Published on January 22nd, 2012 | by Steven Hodson


Reddit and YCombinator take the war against censorship up a level

While there is nothing wrong with us all congratulating ourselves over the success of forcing Congress to shelve both SOPA and PIPA we would be foolish to think that this is the end of the war, because that is just what the entertainment industry is hoping will happen so they can try again to slide another attempt through their paid for US Congress.

This past week is really nothing more than the opening skirmish of a much larger; and inevitable, battle to come but interestingly enough two big players in the tech world have decide that rather than resting on their laurels it is time to take the fight to those behind things like SOPA and PIPA.

Rather than behaving reactively there is talk starting to percolate through the web about going on the offensive and not like a bunch of disorganized basement dwellers sneaking around behind masks (the common perception not mine). The idea is to move beyond blacking out sites and instead soing something that will really get these corporations attention – their bottom line.

As suggested on a website called The Best Page in the Universe (slightly NSFW language):

Instead of changing your Facebook icon to an anti-SOPA image for a day or two, here’s something you can do that might make a real difference: boycott the companies that supported this legislation. There are too many to boycott all of them effectively, so I propose we pick two or three, hit them, and hit them hard. Punish them for putting their interests above ours.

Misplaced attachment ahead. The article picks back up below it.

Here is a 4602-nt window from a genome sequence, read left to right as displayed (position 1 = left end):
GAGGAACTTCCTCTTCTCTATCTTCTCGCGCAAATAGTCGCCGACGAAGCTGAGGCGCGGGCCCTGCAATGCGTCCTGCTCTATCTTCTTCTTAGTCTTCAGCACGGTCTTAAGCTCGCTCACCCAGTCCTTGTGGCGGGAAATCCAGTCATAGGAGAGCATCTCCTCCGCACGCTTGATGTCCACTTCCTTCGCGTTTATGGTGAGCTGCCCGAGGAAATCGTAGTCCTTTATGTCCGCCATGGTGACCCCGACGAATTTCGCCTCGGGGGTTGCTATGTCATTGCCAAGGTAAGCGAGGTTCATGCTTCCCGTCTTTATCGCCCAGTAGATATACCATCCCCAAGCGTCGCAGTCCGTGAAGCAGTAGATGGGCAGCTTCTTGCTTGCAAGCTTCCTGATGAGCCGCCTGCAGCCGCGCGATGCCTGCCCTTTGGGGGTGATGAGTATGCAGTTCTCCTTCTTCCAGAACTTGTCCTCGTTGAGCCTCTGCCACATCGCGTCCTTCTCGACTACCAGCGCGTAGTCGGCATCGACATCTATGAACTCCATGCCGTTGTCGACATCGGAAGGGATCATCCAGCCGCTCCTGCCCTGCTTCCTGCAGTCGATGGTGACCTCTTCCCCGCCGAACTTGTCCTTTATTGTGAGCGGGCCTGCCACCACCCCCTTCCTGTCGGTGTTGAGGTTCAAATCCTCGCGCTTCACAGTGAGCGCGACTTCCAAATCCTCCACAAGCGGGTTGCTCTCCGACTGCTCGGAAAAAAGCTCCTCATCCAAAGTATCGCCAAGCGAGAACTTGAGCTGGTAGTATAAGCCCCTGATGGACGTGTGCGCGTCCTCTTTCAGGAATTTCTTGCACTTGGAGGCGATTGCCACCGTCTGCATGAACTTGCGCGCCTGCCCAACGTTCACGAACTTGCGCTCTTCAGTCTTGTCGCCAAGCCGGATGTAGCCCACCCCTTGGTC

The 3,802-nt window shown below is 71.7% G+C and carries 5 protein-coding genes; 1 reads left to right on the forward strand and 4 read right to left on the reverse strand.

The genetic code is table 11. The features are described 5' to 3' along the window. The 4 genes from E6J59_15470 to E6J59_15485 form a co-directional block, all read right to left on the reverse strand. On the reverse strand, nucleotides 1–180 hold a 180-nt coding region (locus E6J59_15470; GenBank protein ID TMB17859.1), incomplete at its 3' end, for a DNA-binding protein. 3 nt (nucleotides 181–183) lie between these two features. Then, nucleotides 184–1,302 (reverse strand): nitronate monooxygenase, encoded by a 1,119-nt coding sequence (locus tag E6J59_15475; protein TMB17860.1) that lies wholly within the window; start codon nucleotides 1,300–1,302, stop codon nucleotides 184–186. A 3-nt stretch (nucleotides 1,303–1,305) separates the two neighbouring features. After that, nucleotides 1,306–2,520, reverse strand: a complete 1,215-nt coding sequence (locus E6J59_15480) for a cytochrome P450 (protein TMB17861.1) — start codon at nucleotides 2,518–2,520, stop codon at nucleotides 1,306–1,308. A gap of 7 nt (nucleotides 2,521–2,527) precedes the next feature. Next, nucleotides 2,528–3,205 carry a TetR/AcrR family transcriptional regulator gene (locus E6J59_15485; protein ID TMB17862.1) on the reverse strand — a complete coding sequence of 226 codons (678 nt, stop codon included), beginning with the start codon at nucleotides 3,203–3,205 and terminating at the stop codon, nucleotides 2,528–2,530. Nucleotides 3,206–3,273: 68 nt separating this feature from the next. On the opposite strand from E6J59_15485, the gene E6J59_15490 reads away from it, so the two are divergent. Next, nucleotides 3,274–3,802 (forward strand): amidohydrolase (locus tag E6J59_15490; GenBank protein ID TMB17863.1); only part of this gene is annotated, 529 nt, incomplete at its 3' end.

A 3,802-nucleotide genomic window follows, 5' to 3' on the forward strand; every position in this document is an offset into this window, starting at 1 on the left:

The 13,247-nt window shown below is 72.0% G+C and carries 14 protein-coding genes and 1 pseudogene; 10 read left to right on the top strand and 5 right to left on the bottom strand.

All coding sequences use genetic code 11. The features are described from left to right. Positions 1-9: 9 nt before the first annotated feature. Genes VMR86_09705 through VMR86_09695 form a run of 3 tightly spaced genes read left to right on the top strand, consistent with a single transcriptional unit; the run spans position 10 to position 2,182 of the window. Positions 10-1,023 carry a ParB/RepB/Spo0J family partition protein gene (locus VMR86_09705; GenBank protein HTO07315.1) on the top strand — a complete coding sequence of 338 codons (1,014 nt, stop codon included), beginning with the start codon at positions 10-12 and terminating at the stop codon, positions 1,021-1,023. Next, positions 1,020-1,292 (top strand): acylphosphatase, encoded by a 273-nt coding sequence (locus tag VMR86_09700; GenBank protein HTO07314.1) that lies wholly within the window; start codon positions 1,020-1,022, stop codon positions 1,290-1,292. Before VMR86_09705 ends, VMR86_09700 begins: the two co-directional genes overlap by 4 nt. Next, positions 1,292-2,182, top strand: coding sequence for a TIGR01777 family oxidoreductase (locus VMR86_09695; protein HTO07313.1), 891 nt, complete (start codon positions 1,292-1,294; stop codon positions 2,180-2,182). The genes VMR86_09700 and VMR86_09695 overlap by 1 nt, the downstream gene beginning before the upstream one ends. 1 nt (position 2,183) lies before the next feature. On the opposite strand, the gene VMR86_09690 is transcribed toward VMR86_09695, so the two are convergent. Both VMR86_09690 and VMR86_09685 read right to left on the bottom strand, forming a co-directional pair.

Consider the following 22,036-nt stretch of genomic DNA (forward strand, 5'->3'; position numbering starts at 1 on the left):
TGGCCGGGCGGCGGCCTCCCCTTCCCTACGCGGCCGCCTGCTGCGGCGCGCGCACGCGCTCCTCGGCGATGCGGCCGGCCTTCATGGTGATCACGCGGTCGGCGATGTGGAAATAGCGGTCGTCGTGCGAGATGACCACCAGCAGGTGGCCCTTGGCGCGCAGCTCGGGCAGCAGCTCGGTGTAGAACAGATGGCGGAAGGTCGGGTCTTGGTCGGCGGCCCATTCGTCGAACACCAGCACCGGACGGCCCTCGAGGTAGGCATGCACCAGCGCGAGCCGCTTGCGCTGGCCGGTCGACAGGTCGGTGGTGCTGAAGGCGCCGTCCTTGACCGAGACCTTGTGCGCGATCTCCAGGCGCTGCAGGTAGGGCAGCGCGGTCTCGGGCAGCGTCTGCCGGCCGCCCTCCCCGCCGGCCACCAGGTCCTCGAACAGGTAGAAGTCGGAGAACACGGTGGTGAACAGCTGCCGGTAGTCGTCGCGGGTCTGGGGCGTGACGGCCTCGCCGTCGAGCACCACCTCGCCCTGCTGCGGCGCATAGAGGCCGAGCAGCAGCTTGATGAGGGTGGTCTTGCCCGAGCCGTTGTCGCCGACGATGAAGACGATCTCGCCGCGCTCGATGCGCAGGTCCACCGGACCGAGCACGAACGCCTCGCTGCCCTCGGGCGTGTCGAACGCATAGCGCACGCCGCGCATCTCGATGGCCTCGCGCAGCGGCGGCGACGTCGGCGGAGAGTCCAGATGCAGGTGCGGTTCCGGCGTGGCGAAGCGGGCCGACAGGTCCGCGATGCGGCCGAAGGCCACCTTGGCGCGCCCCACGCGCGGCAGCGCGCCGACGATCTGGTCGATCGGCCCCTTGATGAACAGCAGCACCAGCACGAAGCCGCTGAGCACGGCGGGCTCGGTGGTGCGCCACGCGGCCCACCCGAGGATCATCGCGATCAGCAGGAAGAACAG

This idea has been picked up by both Reddit and YCombinator with Reddit; who was a prime instigator of Black Out Wednesday, discussion that suggests in part:

Make [it] look professional instead of like a handful of angry nerds using rage faces and MS paint to call the MPAA [names]. It would be hard to blame piracy when a single studio starts to sink and a boycott announced weeks before said it was going to happen.

Now YCombinator is best known for being a startup incubator and investor so they are suggesting that their funding could be used as an effective weapon:

What’s going to kill movies and TV is what’s already killing them: better ways to entertain people. So the best way to approach this problem is to ask yourself: what are people going to do for fun in 20 years instead of what they do now?

As much fun as the whole Black Out Wednesday thing might have been it is moves like those suggested by Reddit and YCombinator that could have a real effect, and force those in political power to reconsider their backing of the entertainment industry.

via Techie Buzz



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About the Author

Steven has been around the tech world long enough to see most of the stuff we think of cool happen before which leads to a certain bit of cynicism that has contributed to him being known as the cranky old fart of the Internet. Besides sharing some of the goodness that he finds with you here at 42x you can also find him curating some digital goodness at Winextra (tech type stuff) and Rotten Gumdrops (for your daily dose of WTF).

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